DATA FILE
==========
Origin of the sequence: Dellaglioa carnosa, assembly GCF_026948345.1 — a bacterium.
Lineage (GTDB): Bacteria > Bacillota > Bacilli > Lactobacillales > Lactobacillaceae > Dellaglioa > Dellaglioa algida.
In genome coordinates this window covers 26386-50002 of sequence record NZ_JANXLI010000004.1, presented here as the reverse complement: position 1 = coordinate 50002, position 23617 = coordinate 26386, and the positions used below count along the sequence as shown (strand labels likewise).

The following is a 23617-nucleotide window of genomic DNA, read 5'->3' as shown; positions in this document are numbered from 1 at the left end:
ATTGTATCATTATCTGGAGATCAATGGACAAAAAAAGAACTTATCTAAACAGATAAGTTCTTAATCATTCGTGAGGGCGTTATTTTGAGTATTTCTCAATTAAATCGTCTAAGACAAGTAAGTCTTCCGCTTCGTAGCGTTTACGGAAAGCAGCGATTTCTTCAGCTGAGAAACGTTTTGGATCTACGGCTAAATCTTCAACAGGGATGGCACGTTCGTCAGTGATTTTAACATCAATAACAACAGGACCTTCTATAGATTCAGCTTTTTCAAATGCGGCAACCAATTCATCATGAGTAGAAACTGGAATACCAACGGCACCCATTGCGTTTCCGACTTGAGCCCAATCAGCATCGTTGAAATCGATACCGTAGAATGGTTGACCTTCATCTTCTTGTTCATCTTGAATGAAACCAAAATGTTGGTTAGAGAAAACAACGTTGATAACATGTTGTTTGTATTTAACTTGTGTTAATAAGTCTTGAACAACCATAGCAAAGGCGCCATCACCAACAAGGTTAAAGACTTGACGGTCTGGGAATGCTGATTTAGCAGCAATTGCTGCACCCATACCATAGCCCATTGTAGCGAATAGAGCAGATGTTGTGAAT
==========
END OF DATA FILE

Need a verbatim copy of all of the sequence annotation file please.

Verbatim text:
Origin of the sequence: Dellaglioa carnosa, assembly GCF_026948345.1 — a bacterium.
Lineage (GTDB): Bacteria > Bacillota > Bacilli > Lactobacillales > Lactobacillaceae > Dellaglioa > Dellaglioa algida.
In genome coordinates this window covers 26386-50002 of sequence record NZ_JANXLI010000004.1, presented here as the reverse complement: position 1 = coordinate 50002, position 23617 = coordinate 26386, and the positions used below count along the sequence as shown (strand labels likewise).

The following is a 23617-nucleotide window of genomic DNA, read 5'->3' as shown; positions in this document are numbered from 1 at the left end:
ATTGTATCATTATCTGGAGATCAATGGACAAAAAAAGAACTTATCTAAACAGATAAGTTCTTAATCATTCGTGAGGGCGTTATTTTGAGTATTTCTCAATTAAATCGTCTAAGACAAGTAAGTCTTCCGCTTCGTAGCGTTTACGGAAAGCAGCGATTTCTTCAGCTGAGAAACGTTTTGGATCTACGGCTAAATCTTCAACAGGGATGGCACGTTCGTCAGTGATTTTAACATCAATAACAACAGGACCTTCTATAGATTCAGCTTTTTCAAATGCGGCAACCAATTCATCATGAGTAGAAACTGGAATACCAACGGCACCCATTGCGTTTCCGACTTGAGCCCAATCAGCATCGTTGAAATCGATACCGTAGAATGGTTGACCTTCATCTTCTTGTTCATCTTGAATGAAACCAAAATGTTGGTTAGAGAAAACAACGTTGATAACATGTTGTTTGTATTTAACTTGTGTTAATAAGTCTTGAACAACCATAGCAAAGGCGCCATCACCAACAAGGTTAAAGACTTGACGGTCTGGGAATGCTGATTTAGCAGCAATTGCTGCACCCATACCATAGCCCATTGTAGCGAATAGAGCAGATGTTGTGAAT